If a visual inspection doesn't give you any clues then you need to trace the circuit. This is usually done with the power off using a circuit tracer:

Circuit Tracer

A telecom probe/tracer can also be used in many cases. You hook the tone generator up to the wires at the switch, and then you use the probe to follow the wires through the wall. With any luck you will find your way to a ceiling or wall box. Depending how badly you want to know, you might need to open the wall (or use a scope) at some point to help trace the wire. More expensive versions of this tool exist that might be needed to find really sneaky wires.

It's not unheard of to find out that a previous owner dry walled over an electrical box, so keep this in mind as a possibility.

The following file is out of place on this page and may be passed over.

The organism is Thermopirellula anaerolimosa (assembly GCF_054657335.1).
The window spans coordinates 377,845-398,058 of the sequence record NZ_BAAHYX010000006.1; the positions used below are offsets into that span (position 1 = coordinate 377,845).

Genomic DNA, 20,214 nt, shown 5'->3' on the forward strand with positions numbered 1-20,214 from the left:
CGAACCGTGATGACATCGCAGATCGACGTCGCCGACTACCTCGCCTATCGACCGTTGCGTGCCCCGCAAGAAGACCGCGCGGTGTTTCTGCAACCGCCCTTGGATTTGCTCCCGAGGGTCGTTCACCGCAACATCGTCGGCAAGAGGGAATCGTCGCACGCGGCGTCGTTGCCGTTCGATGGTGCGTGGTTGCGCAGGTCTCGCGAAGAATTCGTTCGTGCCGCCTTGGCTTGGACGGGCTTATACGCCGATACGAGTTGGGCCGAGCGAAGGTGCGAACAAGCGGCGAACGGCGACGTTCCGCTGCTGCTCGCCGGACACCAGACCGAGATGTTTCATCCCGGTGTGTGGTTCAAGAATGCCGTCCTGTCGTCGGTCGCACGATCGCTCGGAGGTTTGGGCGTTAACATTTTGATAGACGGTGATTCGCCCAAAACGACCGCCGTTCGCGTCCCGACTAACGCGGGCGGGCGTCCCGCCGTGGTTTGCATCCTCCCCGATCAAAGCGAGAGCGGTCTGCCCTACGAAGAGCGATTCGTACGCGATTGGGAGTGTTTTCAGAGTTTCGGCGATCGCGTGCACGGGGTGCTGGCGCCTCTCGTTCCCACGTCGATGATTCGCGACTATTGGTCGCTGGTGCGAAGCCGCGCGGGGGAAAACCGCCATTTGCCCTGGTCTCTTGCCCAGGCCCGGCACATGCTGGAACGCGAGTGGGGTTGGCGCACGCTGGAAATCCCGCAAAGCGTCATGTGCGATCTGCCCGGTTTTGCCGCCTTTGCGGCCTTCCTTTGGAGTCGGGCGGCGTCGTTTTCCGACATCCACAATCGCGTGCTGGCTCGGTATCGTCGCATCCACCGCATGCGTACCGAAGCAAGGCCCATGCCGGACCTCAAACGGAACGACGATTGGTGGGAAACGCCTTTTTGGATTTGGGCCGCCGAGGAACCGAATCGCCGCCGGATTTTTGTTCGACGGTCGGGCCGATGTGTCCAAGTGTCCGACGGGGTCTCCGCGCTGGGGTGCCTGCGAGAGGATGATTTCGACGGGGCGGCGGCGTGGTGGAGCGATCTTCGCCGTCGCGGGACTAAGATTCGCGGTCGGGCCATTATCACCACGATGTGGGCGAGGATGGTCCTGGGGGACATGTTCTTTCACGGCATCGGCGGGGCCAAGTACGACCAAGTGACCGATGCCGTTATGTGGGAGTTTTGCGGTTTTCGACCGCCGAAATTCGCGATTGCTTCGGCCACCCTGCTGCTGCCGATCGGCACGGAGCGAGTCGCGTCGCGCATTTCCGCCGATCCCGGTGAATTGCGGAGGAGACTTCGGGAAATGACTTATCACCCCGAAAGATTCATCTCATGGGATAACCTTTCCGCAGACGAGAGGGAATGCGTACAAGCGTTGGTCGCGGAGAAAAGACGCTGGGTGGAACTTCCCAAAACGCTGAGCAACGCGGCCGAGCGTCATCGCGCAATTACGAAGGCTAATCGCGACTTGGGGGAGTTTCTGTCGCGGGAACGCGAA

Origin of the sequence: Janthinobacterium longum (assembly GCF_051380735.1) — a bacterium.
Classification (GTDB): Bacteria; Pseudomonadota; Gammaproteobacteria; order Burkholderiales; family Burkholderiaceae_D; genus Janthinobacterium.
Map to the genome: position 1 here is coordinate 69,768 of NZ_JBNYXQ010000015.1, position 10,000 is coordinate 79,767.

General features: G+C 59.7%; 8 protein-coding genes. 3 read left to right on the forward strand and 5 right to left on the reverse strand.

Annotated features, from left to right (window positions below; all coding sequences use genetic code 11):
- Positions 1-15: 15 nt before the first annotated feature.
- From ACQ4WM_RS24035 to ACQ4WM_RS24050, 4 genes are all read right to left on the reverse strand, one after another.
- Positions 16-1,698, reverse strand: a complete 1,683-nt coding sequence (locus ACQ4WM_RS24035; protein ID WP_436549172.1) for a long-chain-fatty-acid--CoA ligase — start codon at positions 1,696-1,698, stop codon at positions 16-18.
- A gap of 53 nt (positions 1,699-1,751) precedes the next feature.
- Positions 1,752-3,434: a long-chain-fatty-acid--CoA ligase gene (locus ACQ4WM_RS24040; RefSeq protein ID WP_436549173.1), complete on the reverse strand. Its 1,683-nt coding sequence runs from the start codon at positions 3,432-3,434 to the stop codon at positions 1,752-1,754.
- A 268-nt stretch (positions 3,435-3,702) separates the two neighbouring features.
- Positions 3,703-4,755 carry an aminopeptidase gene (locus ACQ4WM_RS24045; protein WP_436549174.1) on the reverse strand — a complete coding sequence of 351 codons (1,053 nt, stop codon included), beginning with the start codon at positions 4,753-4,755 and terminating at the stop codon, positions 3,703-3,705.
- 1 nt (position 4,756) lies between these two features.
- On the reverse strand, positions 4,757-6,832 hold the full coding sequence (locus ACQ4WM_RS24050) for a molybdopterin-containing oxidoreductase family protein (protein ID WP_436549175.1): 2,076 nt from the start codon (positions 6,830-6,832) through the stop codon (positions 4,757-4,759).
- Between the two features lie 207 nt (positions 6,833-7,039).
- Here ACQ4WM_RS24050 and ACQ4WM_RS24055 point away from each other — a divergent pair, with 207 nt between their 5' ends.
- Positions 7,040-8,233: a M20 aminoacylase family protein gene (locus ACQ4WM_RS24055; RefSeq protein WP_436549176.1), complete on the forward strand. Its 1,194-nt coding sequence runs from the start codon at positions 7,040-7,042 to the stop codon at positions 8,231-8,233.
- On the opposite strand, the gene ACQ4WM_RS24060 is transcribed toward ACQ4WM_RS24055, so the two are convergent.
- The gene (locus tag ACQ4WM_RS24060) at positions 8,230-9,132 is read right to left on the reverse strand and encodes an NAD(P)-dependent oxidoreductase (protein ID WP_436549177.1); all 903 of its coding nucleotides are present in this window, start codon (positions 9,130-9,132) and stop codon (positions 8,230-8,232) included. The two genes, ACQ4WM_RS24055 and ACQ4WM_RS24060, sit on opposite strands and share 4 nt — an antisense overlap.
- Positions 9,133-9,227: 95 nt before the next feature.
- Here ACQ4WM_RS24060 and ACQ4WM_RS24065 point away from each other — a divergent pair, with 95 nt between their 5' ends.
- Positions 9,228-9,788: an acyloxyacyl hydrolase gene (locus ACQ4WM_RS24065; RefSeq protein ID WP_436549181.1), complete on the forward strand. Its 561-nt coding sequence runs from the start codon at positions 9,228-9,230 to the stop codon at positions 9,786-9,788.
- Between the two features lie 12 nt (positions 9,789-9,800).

And if you just can't sleep at night without know where it goes, you could always x-ray your house as a last resort.

(source: tomcomunicacao.com.br)

(The above image is by photographer Nick Veasey. While this photo was stitched together, there are companies that x-ray buildings )

  • Wow, what a thorough answer! Commented Sep 15, 2012 at 3:10
  • DEFINITELY open the switch plates up and see if there is any wiring at all - I've got spots in my house where instead of getting a blank plate, the previous owner just removed the wiring and closed it back up. Also, look at the wiring on the switch and the placement. It's not impossible that it's part of a 3-way that someone screwed up, and left the unused switch dangling. Commented Sep 15, 2012 at 18:19
  • also remember it could be switching a specific outlet or plug on an outlet. its not unusual to have the top plug to be the only one switched so that it can turn the floor lamp on and off for the room.
    – Kendrick
    Commented Sep 16, 2012 at 0:34
  • 4